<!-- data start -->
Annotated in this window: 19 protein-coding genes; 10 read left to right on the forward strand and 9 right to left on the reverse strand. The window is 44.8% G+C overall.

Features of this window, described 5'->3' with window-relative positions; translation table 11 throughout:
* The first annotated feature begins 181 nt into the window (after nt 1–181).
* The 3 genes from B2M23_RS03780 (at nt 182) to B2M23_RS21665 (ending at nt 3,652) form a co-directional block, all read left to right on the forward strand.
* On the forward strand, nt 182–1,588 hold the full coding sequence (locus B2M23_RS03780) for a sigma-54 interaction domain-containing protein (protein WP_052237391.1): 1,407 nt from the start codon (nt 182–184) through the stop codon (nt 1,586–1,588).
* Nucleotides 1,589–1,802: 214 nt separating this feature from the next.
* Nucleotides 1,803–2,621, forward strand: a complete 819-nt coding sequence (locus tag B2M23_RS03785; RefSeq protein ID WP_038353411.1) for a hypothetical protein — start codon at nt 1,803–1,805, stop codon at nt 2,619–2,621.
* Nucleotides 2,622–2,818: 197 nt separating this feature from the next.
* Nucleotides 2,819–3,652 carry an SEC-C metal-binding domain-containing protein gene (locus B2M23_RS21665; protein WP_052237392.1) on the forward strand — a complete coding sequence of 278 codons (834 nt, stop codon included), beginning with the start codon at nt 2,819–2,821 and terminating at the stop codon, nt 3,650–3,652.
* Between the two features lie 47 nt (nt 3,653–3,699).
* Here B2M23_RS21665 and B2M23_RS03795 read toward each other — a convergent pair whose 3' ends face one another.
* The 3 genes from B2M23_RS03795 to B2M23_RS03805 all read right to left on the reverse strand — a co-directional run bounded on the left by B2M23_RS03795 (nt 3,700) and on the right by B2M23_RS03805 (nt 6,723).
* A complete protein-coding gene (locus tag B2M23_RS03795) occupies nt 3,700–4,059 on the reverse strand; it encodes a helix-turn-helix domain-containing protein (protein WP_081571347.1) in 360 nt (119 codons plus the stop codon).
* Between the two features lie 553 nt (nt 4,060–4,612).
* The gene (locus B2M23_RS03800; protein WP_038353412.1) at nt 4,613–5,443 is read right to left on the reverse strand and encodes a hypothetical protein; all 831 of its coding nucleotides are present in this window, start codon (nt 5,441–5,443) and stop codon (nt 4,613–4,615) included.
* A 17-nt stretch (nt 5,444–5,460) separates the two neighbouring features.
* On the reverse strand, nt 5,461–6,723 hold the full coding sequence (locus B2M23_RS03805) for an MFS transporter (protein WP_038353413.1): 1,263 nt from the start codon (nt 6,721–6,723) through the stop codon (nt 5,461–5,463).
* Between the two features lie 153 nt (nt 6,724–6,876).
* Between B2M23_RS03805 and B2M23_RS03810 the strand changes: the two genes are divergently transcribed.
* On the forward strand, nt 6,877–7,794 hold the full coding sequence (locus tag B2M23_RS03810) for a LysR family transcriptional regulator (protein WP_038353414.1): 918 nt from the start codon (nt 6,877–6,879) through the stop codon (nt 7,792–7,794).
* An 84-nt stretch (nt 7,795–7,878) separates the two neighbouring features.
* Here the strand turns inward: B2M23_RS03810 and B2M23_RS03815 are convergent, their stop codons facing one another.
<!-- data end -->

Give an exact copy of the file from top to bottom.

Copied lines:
Annotated in this window: 19 protein-coding genes; 10 read left to right on the forward strand and 9 right to left on the reverse strand. The window is 44.8% G+C overall.

Features of this window, described 5'->3' with window-relative positions; translation table 11 throughout:
* The first annotated feature begins 181 nt into the window (after nt 1–181).
* The 3 genes from B2M23_RS03780 (at nt 182) to B2M23_RS21665 (ending at nt 3,652) form a co-directional block, all read left to right on the forward strand.
* On the forward strand, nt 182–1,588 hold the full coding sequence (locus B2M23_RS03780) for a sigma-54 interaction domain-containing protein (protein WP_052237391.1): 1,407 nt from the start codon (nt 182–184) through the stop codon (nt 1,586–1,588).
* Nucleotides 1,589–1,802: 214 nt separating this feature from the next.
* Nucleotides 1,803–2,621, forward strand: a complete 819-nt coding sequence (locus tag B2M23_RS03785; RefSeq protein ID WP_038353411.1) for a hypothetical protein — start codon at nt 1,803–1,805, stop codon at nt 2,619–2,621.
* Nucleotides 2,622–2,818: 197 nt separating this feature from the next.
* Nucleotides 2,819–3,652 carry an SEC-C metal-binding domain-containing protein gene (locus B2M23_RS21665; protein WP_052237392.1) on the forward strand — a complete coding sequence of 278 codons (834 nt, stop codon included), beginning with the start codon at nt 2,819–2,821 and terminating at the stop codon, nt 3,650–3,652.
* Between the two features lie 47 nt (nt 3,653–3,699).
* Here B2M23_RS21665 and B2M23_RS03795 read toward each other — a convergent pair whose 3' ends face one another.
* The 3 genes from B2M23_RS03795 to B2M23_RS03805 all read right to left on the reverse strand — a co-directional run bounded on the left by B2M23_RS03795 (nt 3,700) and on the right by B2M23_RS03805 (nt 6,723).
* A complete protein-coding gene (locus tag B2M23_RS03795) occupies nt 3,700–4,059 on the reverse strand; it encodes a helix-turn-helix domain-containing protein (protein WP_081571347.1) in 360 nt (119 codons plus the stop codon).
* Between the two features lie 553 nt (nt 4,060–4,612).
* The gene (locus B2M23_RS03800; protein WP_038353412.1) at nt 4,613–5,443 is read right to left on the reverse strand and encodes a hypothetical protein; all 831 of its coding nucleotides are present in this window, start codon (nt 5,441–5,443) and stop codon (nt 4,613–4,615) included.
* A 17-nt stretch (nt 5,444–5,460) separates the two neighbouring features.
* On the reverse strand, nt 5,461–6,723 hold the full coding sequence (locus B2M23_RS03805) for an MFS transporter (protein WP_038353413.1): 1,263 nt from the start codon (nt 6,721–6,723) through the stop codon (nt 5,461–5,463).
* Between the two features lie 153 nt (nt 6,724–6,876).
* Between B2M23_RS03805 and B2M23_RS03810 the strand changes: the two genes are divergently transcribed.
* On the forward strand, nt 6,877–7,794 hold the full coding sequence (locus tag B2M23_RS03810) for a LysR family transcriptional regulator (protein WP_038353414.1): 918 nt from the start codon (nt 6,877–6,879) through the stop codon (nt 7,792–7,794).
* An 84-nt stretch (nt 7,795–7,878) separates the two neighbouring features.
* Here the strand turns inward: B2M23_RS03810 and B2M23_RS03815 are convergent, their stop codons facing one another.